Friday, June 6, 2014
The Trace of God by Joseph Hinman
Perhaps in your life, at some point or another, whether desired or unanticipated, you may have had a supernatural encounter of a mystical, religious sort that gave you a greater awareness, or understanding of someone bigger than yourself, perhaps even God. But, maybe you tried to tell others about it, only to be met with skepticism, doubt and maybe even mockery. After all, you may have been told, 'there's no way to verify what you say took place'. Or...is there? And that is part of the facets found in Joseph Hinman's book, The Trace of God.
I was given this book for free to read through a relative who recommended it for my blog. I had never heard of the author, because this is his first offering. But, I soon discovered he had a very impressive set of academic credentials (see his biography no Amazon for more information). I was not required to write a positive review. And, I began to delve into and finished this intelligent work of literature.
The major premise of the book centers around the concept that mystical, religious experiences are not only real for many people, but can be verified scientifically. Using historical research data, the work of psychologists, scientists, philosophers and others, the author builds an impressive case for his arguments. In doing so, he deals with objections from others on the opposite side of the issue, including related skepticism about placebos, drugs, the issues of brain chemistry and other variables many would use to object to the validity of his conclusions.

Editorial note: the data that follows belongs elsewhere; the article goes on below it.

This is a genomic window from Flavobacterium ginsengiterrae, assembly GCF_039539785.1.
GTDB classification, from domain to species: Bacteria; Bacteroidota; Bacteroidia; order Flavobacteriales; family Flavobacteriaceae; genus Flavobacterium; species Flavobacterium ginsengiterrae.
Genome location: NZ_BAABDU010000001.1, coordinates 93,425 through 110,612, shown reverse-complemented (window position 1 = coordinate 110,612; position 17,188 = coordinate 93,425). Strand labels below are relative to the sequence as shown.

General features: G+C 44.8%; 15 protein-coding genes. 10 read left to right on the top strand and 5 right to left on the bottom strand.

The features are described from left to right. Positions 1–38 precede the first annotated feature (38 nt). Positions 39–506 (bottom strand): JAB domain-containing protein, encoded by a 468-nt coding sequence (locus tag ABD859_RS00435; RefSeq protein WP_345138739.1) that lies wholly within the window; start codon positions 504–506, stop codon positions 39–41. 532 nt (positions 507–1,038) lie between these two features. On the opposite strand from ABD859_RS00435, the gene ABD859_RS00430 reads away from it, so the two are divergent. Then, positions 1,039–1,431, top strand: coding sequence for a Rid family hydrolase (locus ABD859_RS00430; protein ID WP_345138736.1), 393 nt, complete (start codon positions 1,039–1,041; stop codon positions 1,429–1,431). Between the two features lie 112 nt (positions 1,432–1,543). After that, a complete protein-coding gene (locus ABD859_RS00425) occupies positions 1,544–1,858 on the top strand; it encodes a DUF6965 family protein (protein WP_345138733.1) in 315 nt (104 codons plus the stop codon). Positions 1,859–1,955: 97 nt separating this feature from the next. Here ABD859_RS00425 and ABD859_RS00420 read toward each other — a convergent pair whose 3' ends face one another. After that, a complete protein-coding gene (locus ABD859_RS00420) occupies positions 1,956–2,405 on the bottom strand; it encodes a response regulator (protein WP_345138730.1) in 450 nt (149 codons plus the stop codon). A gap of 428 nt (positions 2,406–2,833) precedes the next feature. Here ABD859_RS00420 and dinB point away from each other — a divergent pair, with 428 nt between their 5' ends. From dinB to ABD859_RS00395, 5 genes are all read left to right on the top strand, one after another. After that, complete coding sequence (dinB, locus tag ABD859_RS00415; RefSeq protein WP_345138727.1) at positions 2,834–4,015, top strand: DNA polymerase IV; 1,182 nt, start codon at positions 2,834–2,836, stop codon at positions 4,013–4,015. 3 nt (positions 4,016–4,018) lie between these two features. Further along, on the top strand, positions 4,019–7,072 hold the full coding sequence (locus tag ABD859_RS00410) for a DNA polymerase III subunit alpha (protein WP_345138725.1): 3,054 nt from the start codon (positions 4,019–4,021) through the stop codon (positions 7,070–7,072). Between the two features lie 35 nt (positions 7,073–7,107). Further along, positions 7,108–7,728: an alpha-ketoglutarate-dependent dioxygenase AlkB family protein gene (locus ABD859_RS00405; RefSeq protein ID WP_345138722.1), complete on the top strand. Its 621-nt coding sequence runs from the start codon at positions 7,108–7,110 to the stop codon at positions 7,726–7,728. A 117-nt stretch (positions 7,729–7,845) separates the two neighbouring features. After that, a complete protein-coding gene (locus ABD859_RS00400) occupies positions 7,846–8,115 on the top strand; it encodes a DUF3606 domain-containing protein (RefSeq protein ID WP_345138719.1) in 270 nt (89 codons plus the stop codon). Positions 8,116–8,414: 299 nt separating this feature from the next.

I liked the fact that the author took somewhat of a systematic approach to the subject and the arguments against it. Whether this related specifically to research he had done in his graduate studies I am not certain, but it appears that he uses very logical, sequential 'bullet point' type analysis in his chapters, which I enjoyed. Science is not my strong suit, so I did have some challenges with following a few items, until I closely attended to the surrounding detail. But, I was able to digest the material in small bites and flow until the end.
The book is designed on a more academic level, so it may be challenging to you if Abraham Maslow, Richard Dawkins and other advanced thinkers are not your preference in leisurely reading. However, though the author feels some may be skeptical at taking this as an apologetic work, I found it to be a vital work in apologetics that will stimulate the mind, contribute valuable insights to the reality of a divine being existing and offer clinical proofs that will challenge even the skeptical to consider the ramifications of the results. If that sounds like something you might want to pursue further, then I encourage you to buy the book.